Case for DROK Amp Veloc

This is a protective case for the 50w x 2 mini-amp by DROK, as listed at the following link:

https://www.amazon.com/gp/product/B074FR4B7H

It is unknown if it will fit any other amps.

Wall o' Text follows...

First things first: The buttons are more of a basic "proof-of-concept" than actual functional buttons.  They *do* work, but they are difficult to use because of the tight spacing.  However, all of the buttons beyond the + and - are superfluous, since most people will be controlling their music playlist from their media device (cell phone, tablet, PC, etc..).  The exercise in design for the buttons was actually centered around how to make an effective and cheap sprung pushrod control assembly.  Specifics to be detailed in the appropriate section below.

I needed a case for the amp so that it could live outside without becoming stuffed full of dust and other weather-effects.  The case is designed around the limitations of ABS/ASA in regards to overhangs and layer adhesion.  Walls are fairly thin, but should be printable by most machines, and using most Styrene filaments.  Example print pictured was made using a .4mm nozzle, with some very specific pieces being printed using .35mm extrusion width.  Extra consideration was given to case-to-component clearances, to reduce and/or eliminate body gap for external openings.  Some post-process trimming is likely to be required for a proper fit.  Additionally, due to tolerance variation between the (admittedly cheap) amp board and the completed print, sanding/filing for fitment may be necessary.  To this end, the "shim" part is designed so that in case of extra-tight vertical clearance, it can be easily flat-sanded on the bottom to give those last few tenths.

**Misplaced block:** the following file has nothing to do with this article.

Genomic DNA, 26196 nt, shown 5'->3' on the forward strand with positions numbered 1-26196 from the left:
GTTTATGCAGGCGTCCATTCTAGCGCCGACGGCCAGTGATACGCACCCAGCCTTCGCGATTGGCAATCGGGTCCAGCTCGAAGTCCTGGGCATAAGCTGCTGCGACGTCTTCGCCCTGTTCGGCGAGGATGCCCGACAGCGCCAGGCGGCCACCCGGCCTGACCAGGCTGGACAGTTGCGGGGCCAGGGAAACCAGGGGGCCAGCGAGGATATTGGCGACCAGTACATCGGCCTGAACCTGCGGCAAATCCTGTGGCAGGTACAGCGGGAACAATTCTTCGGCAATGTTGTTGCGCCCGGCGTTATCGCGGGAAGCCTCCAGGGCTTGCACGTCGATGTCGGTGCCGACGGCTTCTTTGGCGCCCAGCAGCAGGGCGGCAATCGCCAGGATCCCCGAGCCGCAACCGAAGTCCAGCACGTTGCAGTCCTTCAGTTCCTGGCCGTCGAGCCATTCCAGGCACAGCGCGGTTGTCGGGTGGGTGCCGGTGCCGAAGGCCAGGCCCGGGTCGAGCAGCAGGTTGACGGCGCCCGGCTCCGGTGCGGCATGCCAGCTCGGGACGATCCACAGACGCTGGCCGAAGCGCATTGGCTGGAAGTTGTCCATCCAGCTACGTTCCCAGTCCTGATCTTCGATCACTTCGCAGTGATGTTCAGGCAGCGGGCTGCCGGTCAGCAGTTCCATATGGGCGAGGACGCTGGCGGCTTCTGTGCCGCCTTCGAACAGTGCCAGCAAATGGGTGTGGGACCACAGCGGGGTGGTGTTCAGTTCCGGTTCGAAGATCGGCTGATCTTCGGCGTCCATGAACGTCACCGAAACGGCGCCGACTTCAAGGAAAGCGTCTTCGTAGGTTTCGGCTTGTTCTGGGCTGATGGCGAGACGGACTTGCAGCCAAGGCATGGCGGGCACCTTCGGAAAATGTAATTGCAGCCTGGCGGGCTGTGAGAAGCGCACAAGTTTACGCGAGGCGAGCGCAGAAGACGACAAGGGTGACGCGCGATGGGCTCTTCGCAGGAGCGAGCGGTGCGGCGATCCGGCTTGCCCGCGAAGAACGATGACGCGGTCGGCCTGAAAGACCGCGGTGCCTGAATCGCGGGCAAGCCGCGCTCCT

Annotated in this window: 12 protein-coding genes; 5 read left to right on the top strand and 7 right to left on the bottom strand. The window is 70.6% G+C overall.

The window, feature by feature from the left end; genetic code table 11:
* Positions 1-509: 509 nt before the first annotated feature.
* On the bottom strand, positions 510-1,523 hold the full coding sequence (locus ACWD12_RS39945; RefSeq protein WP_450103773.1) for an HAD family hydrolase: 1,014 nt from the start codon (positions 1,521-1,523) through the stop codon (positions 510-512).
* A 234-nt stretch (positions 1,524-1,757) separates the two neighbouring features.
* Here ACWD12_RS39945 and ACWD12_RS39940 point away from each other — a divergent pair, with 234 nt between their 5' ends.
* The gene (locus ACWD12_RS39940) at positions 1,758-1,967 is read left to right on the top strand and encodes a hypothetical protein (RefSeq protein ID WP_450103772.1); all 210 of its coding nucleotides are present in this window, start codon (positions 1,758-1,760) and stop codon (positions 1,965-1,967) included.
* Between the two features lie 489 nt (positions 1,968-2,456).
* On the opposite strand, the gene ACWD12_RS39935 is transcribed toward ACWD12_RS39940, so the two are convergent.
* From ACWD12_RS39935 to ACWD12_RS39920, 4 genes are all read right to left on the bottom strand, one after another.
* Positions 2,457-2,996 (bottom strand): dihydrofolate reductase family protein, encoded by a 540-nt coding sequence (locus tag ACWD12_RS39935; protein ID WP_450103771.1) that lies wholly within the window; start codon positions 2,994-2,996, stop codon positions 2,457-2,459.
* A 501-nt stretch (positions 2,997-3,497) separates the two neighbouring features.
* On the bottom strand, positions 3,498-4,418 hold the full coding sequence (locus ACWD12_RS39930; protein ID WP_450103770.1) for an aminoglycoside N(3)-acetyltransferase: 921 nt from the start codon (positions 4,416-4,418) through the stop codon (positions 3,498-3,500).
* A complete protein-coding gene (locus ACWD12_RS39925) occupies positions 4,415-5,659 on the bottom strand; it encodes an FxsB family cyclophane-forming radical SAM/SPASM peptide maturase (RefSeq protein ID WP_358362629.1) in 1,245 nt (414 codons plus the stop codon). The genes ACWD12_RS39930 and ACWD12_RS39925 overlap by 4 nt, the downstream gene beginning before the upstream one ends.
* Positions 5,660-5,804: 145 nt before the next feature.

The amp that this case was designed for comes with two plexi panels - top and bottom - which I have integrated into this design.  The bottom plexi panel is kept for rigidity, while the top plexi panel is kept to act as a window for the components.  I have to give credit where credit is due here, and say that this cheap amp has some of the best soldering I've seen for products at any price, so I wanted to let it shine through the top window.

Now to the nitty-gritty...

The top, bottom, and corner parts are straightforward.  Nothing special required, other than a good print bed to keep that ABS/ASA locked down tight while printing the top - it likes to warp, due to the narrow contact patches.

The shim is asymmetric, having a bit of a cutout on one end to accommodate a thin rubber sheet (more in a bit...).  The cutout aligns with the back-end of the top (where the screw terminals are located).

The "terminal bar" piece is primarily a beauty ring for the edge, but it also overlaps the shim around the channel opening so that it can pinch a membrane between the shim and the top and terminal bar pieces.  As a dust guard, I designed just enough clearance between parts at the terminal end to accommodate a thin piece of rubber - in my case, this was a rectangle cut from an old motorcycle tire tube.  Cut the rectangle, line it up  between the pieces, punch two holes for the bolts, affix everything together, then cut a slit down the middle of the membrane.  You can't see the slit in the photos, but it's there - good for keeping out dust.

Now, on to the buttons...